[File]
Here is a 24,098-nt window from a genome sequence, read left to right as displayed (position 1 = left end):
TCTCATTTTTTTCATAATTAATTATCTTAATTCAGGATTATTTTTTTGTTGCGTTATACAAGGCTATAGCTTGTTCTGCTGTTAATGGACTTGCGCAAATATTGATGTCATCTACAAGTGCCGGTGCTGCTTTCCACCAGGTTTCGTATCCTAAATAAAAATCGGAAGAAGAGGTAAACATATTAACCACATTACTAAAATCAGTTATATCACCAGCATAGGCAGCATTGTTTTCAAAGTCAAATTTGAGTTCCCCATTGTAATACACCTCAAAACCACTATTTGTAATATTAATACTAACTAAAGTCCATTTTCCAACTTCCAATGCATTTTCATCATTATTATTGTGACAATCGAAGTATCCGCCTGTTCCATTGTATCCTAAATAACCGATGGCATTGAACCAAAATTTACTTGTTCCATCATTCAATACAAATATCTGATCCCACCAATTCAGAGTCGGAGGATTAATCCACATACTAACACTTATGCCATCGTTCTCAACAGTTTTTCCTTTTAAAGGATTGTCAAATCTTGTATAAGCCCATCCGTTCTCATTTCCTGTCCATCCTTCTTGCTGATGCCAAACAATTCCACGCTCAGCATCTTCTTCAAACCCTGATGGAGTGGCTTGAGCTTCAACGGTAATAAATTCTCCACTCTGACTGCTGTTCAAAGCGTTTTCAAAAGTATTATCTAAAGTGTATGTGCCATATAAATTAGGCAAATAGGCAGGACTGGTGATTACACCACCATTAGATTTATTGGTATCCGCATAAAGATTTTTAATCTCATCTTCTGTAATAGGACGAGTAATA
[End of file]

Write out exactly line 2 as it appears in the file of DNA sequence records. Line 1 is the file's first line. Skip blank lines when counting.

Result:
TCTCATTTTTTTCATAATTAATTATCTTAATTCAGGATTATTTTTTTGTTGCGTTATACAAGGCTATAGCTTGTTCTGCTGTTAATGGACTTGCGCAAATATTGATGTCATCTACAAGTGCCGGTGCTGCTTTCCACCAGGTTTCGTATCCTAAATAAAAATCGGAAGAAGAGGTAAACATATTAACCACATTACTAAAATCAGTTATATCACCAGCATAGGCAGCATTGTTTTCAAAGTCAAATTTGAGTTCCCCATTGTAATACACCTCAAAACCACTATTTGTAATATTAATACTAACTAAAGTCCATTTTCCAACTTCCAATGCATTTTCATCATTATTATTGTGACAATCGAAGTATCCGCCTGTTCCATTGTATCCTAAATAACCGATGGCATTGAACCAAAATTTACTTGTTCCATCATTCAATACAAATATCTGATCCCACCAATTCAGAGTCGGAGGATTAATCCACATACTAACACTTATGCCATCGTTCTCAACAGTTTTTCCTTTTAAAGGATTGTCAAATCTTGTATAAGCCCATCCGTTCTCATTTCCTGTCCATCCTTCTTGCTGATGCCAAACAATTCCACGCTCAGCATCTTCTTCAAACCCTGATGGAGTGGCTTGAGCTTCAACGGTAATAAATTCTCCACTCTGACTGCTGTTCAAAGCGTTTTCAAAAGTATTATCTAAAGTGTATGTGCCATATAAATTAGGCAAATAGGCAGGACTGGTGATTACACCACCATTAGATTTATTGGTATCCGCATAAAGATTTTTAATCTCATCTTCTGTAATAGGACGAGTAATA